When I first started 1-800-GOT-JUNK?, I thought I was the best at everything. Sales, PR, even hauling junk — my mindset was if I wanted something done right, I had to do it myself. What I didn’t see was that my ego was getting in the way of growth and innovation.
By their very nature, entrepreneurs are control freaks; delegating doesn’t come easy. But if you want to grow your business or become a better manager, you need to learn to give up control. Just because it’s your business doesn’t make you the expert, and being close-minded will hold you back from being a great leader. Here are 3 tips for letting go.
1. Surround Yourself With People Who Are Smarter Than You
Here’s a brutal truth: you are not the smartest person at your company. Or at least, you shouldn’t be. I learned this the hard way when we hired our first PR manager. From day one, I’d been doing all the pitching and media relations myself. It was working well enough, but when Tyler came on board, it was suddenly obvious to everyone: he was so much better at it than I ever was. I’d get burnt out with the repetitive phone calls, but he had relentless energy to tell our story over and over — even in the face of rejection.
My perspective shifted in a major way. I realized it’s not about being the smartest person in the room; it’s about building a team with the smartest people you can find. For everything you do, there will always be someone out there who can do it better. Imagine the success your business could have if you could get those people in your corner and develop them into experts in their field.
2. Do the Things You Do Best; Get Rid of the Rest
They say if you love what you do, you’ll never work a day in your life. But far too many of us get bogged down in work that doesn’t invigorate us. When I finally got my ego in check, I audited the business to determine how I was contributing — and I realized I could contribute in a more productive way. I wrote out a list of every task that needed to be done in the business. But I broke it out into two sections: one with things I’m good at and love to do, and the other with things I don’t enjoy and really am not good at (there were far more of the latter). This exercise gave me a clear picture of where to focus my efforts — and highlighted what I desperately needed to delegate to people more qualified than me.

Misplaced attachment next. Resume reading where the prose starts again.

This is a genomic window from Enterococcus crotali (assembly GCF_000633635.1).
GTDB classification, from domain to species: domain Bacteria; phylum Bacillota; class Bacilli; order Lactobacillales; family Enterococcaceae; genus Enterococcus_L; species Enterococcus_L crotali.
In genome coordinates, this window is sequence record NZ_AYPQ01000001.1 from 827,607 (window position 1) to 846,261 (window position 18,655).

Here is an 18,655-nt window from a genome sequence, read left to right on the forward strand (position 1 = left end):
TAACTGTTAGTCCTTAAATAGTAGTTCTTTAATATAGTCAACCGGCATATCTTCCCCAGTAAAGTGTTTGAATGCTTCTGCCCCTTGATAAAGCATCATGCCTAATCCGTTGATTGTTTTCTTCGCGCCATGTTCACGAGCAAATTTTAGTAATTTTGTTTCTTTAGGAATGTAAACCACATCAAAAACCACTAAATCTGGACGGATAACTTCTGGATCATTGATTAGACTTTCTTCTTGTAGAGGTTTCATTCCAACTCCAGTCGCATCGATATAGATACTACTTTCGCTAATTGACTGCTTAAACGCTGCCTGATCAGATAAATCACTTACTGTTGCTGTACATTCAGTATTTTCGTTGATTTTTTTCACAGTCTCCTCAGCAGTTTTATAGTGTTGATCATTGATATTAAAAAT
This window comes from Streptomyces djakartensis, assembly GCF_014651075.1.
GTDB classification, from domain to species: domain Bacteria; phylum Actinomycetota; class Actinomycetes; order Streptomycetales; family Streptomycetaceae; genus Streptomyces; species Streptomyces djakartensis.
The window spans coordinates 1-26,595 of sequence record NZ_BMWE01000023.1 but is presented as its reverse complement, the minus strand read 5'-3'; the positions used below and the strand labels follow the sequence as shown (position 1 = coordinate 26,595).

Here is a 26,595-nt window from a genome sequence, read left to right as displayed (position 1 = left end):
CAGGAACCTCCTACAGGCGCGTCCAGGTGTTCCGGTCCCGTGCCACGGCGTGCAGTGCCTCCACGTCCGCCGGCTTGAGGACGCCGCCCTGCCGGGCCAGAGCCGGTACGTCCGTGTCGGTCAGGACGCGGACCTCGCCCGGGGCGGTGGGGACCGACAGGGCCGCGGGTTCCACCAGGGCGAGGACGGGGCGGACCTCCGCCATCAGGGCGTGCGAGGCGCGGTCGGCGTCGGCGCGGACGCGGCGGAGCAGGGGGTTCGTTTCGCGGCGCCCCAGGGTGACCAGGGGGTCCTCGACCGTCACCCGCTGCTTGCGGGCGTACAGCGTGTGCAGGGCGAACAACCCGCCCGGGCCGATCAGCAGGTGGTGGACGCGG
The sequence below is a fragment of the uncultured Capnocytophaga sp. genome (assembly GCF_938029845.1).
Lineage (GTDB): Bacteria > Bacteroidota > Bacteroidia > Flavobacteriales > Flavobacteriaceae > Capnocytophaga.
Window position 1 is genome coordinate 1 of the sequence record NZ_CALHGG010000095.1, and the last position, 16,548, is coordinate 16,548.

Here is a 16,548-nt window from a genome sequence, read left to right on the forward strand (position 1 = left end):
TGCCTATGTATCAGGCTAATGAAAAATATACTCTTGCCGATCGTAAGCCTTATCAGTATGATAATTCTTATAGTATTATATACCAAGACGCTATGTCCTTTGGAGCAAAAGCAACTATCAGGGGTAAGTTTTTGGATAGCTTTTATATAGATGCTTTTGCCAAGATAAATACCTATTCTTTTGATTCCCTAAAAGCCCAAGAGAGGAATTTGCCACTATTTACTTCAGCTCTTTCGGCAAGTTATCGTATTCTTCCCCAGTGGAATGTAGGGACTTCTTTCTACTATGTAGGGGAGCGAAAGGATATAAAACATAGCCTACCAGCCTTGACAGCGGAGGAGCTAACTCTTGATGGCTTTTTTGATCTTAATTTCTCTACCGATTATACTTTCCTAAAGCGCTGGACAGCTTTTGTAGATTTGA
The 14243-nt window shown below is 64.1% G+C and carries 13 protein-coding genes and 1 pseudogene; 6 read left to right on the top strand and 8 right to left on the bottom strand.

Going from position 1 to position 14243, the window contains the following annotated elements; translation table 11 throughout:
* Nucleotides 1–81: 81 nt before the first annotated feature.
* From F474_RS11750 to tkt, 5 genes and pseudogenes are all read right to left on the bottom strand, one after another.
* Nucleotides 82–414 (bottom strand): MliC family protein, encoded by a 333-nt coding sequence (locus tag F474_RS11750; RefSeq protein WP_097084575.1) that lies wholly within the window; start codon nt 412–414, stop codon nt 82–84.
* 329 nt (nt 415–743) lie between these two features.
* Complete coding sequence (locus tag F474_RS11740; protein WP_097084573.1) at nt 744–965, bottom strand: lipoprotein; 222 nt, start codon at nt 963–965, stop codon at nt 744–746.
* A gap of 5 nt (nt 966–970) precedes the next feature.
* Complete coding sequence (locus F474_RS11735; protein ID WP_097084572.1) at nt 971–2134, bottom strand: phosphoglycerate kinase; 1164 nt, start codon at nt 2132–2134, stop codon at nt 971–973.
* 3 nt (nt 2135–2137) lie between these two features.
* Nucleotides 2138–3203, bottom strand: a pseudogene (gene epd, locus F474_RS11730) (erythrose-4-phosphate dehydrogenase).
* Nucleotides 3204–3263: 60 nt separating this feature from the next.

For example, when I’m interviewing, I tend to trust my gut. I don’t ask a ton of questions about experience or ability; I know within the first five minutes if I like someone enough to extend an offer. But I recognize that’s not the best way to find qualified candidates. So I’ve delegated that job to Jerry, our VP of People. He’s the guy with the expertise to use the appropriate systems to find people who will be both a skill and culture fit.
By delegating certain jobs to people who love them, we all get to focus on the work that amps us up. And that’s a win-win for everyone.
3. Build a Team You Can Trust
When you build a business from scratch, you instinctively believe that no one else cares about it as much as you do. But if you hire the right people, you should be able to trust that they have the business’ best interests at heart. Every day, our leadership team meets for a morning call … that is, everyone except me. Our COO Erik has full control because I would only get in the way. Everyone’s aware that details and execution are not my area of expertise. So I stand back and trust my team to do what they do best.
We’re careful to hire people who share our company values and are proud to be a part of our bigger picture. We put in the focus and effort to ensure everyone is equipped to reach their full potential.
You don’t need to be the best person for every job. And you don’t need to be omnipotent for your business to succeed. The reality is there’s much more power in numbers — and if you build a team of talented people you can trust and believe in, you can unlock your unlimited potential.